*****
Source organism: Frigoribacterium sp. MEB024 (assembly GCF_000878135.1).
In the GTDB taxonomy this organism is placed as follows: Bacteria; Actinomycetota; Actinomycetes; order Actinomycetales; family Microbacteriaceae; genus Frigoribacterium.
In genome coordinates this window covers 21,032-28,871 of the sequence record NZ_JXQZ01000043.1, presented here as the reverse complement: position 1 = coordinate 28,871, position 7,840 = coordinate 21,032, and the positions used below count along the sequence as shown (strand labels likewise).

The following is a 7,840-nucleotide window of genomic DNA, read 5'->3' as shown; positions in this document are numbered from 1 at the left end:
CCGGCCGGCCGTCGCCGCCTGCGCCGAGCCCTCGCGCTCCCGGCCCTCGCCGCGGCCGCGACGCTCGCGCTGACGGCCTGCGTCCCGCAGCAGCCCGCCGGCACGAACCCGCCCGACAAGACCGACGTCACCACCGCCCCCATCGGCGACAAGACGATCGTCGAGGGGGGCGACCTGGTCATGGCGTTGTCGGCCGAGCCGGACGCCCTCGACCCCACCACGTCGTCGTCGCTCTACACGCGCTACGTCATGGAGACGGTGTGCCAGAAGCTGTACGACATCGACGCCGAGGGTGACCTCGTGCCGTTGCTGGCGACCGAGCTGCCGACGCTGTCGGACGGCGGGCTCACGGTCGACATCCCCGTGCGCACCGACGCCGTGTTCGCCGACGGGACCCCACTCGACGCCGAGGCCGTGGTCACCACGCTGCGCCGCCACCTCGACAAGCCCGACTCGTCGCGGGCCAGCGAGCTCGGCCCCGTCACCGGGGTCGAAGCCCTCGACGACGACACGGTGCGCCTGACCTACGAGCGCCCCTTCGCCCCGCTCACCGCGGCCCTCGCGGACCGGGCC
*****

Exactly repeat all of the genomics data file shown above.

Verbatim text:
Source organism: Frigoribacterium sp. MEB024 (assembly GCF_000878135.1).
In the GTDB taxonomy this organism is placed as follows: Bacteria; Actinomycetota; Actinomycetes; order Actinomycetales; family Microbacteriaceae; genus Frigoribacterium.
In genome coordinates this window covers 21,032-28,871 of the sequence record NZ_JXQZ01000043.1, presented here as the reverse complement: position 1 = coordinate 28,871, position 7,840 = coordinate 21,032, and the positions used below count along the sequence as shown (strand labels likewise).

The following is a 7,840-nucleotide window of genomic DNA, read 5'->3' as shown; positions in this document are numbered from 1 at the left end:
CCGGCCGGCCGTCGCCGCCTGCGCCGAGCCCTCGCGCTCCCGGCCCTCGCCGCGGCCGCGACGCTCGCGCTGACGGCCTGCGTCCCGCAGCAGCCCGCCGGCACGAACCCGCCCGACAAGACCGACGTCACCACCGCCCCCATCGGCGACAAGACGATCGTCGAGGGGGGCGACCTGGTCATGGCGTTGTCGGCCGAGCCGGACGCCCTCGACCCCACCACGTCGTCGTCGCTCTACACGCGCTACGTCATGGAGACGGTGTGCCAGAAGCTGTACGACATCGACGCCGAGGGTGACCTCGTGCCGTTGCTGGCGACCGAGCTGCCGACGCTGTCGGACGGCGGGCTCACGGTCGACATCCCCGTGCGCACCGACGCCGTGTTCGCCGACGGGACCCCACTCGACGCCGAGGCCGTGGTCACCACGCTGCGCCGCCACCTCGACAAGCCCGACTCGTCGCGGGCCAGCGAGCTCGGCCCCGTCACCGGGGTCGAAGCCCTCGACGACGACACGGTGCGCCTGACCTACGAGCGCCCCTTCGCCCCGCTCACCGCGGCCCTCGCGGACCGGGCC